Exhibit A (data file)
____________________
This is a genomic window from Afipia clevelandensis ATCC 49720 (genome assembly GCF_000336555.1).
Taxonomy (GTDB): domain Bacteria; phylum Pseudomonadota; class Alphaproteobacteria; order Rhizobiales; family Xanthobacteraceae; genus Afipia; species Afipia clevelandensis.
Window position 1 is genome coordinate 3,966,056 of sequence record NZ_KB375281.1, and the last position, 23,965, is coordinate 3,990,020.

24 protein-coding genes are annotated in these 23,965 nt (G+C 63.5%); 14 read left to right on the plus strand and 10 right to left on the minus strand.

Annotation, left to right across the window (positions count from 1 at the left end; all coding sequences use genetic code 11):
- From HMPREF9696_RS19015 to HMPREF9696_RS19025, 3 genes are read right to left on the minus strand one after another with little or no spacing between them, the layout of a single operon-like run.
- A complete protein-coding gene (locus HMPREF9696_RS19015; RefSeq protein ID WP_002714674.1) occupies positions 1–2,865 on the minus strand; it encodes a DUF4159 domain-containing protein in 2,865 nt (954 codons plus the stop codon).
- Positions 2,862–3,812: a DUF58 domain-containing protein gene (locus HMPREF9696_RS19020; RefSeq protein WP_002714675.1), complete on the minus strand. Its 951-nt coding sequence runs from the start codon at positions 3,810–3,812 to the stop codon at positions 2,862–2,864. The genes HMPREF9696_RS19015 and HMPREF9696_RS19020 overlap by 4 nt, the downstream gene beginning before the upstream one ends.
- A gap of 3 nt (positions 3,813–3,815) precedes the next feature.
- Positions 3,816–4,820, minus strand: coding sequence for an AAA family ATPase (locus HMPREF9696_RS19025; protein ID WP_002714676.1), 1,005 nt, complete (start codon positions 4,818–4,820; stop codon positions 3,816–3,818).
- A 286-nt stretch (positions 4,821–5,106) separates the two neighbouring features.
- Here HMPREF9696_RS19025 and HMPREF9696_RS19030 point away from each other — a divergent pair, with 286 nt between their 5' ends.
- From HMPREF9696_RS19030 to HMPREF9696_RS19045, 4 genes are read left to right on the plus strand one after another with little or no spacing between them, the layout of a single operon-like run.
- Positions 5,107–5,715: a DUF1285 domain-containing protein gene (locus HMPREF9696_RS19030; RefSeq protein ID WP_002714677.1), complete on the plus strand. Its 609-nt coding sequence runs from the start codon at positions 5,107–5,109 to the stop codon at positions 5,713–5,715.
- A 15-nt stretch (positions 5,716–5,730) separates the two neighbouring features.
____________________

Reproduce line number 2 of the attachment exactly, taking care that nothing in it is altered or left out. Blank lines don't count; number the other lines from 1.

Taxonomy (GTDB): domain Bacteria; phylum Pseudomonadota; class Alphaproteobacteria; order Rhizobiales; family Xanthobacteraceae; genus Afipia; species Afipia clevelandensis.